Keith Gordon’s ‘Waking the Dead’ (2000)

06Dec05

I kind of liked the premise of this film — a young man’s idealism of the ’70s comes back to haunt him during the ’80s in the form of hallucinations of a dead lover — but I found Keith Gordon’s execution lacking.

The film’s offenses:

  1. Underdeveloped romance. The connection between Fielding and Sarah is central to the plot. Without a strong connection, Fielding’s questioning of his actions and his sanity would seem contrived, which unfortunately is the case. I never buy a love at first fuck — Er, I mean sight kind of romance and the script did not give much evidence of what drew these very different people together besides, perhaps, a mutual appreciation of the other’s physical appearance. (Though I have to say that Jennifer Connelly was not looking her best in this movie. I usually find her attractive, but she looked downright plain at times.) The attraction was even more difficult to believe because of….
  2. Lack of chemistry. Billy Crudup and Connelly generated about as much heat as a block of ice. Seemingly to compensate for the lack of sexual tension, director Keith Gordon included a lot of sex and a lot of nudity in the film. Well, “nudity.” Though, of course, Jennifer Connelly’s breasts made an appearance. (They really should get an agent so that they can have their own deserved credit.) Anyway, the sex and the nudity — they ain’t workin’. That montage with Sarah saying in a totally not Louisvillian accent, “And then you were inside me” while she masturbates wearing Fielding’s t-shirt — it ain’t workin’ either.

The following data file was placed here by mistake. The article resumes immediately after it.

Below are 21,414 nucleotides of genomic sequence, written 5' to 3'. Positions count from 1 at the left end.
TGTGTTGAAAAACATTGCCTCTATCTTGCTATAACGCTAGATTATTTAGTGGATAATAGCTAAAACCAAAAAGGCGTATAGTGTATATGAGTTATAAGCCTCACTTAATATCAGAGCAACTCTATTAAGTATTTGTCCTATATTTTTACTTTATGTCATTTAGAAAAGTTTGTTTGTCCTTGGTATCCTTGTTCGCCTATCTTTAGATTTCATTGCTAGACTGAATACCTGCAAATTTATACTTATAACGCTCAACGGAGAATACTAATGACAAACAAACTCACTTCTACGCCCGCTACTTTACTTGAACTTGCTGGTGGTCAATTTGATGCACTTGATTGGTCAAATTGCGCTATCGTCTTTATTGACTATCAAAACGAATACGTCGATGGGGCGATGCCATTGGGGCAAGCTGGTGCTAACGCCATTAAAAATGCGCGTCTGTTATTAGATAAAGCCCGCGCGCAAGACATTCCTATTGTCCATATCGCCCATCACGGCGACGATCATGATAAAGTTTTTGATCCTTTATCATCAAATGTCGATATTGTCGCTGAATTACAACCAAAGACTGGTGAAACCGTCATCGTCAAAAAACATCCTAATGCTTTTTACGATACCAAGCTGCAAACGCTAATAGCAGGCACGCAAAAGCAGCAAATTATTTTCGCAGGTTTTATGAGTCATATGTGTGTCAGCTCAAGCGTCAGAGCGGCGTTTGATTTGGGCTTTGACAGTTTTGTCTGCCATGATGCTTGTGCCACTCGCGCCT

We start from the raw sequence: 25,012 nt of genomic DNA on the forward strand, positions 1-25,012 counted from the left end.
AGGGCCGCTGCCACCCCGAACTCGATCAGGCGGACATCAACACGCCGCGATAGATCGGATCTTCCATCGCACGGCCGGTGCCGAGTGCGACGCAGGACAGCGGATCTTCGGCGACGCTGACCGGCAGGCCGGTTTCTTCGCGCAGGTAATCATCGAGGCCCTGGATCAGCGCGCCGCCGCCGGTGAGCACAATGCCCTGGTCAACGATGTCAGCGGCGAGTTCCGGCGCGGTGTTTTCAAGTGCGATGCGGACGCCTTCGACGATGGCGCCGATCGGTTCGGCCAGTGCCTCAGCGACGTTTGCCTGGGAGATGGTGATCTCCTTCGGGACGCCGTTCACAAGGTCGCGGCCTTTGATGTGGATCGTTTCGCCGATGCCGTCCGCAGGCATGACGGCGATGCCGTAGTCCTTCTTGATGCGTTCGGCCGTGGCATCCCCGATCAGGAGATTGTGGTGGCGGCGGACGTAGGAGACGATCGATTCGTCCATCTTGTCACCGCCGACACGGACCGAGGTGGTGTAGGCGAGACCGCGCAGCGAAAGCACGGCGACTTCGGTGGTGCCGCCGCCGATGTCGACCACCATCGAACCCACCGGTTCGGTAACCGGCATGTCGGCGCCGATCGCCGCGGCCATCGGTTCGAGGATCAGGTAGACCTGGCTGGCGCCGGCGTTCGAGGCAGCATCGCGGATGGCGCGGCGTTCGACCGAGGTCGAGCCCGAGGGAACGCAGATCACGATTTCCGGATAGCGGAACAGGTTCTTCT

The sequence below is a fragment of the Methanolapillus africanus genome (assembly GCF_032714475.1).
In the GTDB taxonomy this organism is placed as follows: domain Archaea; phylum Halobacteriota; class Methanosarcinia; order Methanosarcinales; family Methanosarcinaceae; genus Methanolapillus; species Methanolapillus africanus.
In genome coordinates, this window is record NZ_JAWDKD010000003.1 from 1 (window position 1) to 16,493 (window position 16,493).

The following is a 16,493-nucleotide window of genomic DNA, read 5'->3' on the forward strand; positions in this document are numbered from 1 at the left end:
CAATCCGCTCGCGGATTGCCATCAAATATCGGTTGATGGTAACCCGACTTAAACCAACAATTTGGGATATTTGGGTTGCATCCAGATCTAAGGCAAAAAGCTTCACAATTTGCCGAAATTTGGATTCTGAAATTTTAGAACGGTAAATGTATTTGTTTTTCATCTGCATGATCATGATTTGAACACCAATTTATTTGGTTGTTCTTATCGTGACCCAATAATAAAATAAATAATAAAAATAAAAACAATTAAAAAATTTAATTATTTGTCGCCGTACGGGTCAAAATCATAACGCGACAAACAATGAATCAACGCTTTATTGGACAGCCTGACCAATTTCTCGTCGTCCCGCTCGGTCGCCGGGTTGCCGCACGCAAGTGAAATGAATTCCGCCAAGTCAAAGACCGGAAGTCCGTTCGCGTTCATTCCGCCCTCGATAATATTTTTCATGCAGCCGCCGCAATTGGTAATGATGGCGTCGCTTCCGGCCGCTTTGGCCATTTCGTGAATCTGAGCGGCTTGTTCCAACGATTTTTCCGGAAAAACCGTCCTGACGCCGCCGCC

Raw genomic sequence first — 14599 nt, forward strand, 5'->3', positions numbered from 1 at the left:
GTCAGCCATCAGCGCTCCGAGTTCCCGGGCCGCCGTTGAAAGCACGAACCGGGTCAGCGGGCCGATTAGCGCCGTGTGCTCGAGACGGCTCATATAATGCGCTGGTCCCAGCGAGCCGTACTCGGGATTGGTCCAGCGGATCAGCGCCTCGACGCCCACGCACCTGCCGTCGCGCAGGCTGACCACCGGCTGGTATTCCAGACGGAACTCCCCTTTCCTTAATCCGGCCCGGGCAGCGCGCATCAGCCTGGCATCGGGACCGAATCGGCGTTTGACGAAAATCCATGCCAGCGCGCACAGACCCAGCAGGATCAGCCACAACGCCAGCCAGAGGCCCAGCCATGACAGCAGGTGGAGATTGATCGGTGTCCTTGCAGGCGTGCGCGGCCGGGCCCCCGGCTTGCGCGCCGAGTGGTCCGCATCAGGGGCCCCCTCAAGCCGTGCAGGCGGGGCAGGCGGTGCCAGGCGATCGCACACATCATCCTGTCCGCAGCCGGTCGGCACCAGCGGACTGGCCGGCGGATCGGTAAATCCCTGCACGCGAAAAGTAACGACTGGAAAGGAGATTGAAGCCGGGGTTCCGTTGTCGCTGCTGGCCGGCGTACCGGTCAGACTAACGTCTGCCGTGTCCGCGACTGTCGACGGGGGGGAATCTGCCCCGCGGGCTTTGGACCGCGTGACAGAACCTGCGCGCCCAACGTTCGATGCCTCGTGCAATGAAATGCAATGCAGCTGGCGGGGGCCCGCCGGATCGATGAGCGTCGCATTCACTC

3. Book-y dialogue. A novel by Scott Spencer is the source material for the screenplay, and sometimes the awkwardness of the dialogue betrays that fact. These bits probably read fine but falter coming from actors’ mouths. My favorite example: “I am in this fucking room alone. And I’m choking on the collective sense of superiority.”

The film’s assets:

  1. Billy Crudup. I think that he makes the most of a badly drawn character. Even though the screenplay seemed to try to alienate me at times, he kept me involved, interested, and questioning Fielding’s sanity.

While I cannot give this film a strong recommendation, I did enjoy a majority of the running length. I found the scene between Sarah and Fielding in his office touching and I was satisfied with the ending. Though I would have chopped off that last scene — too sappy for my taste.

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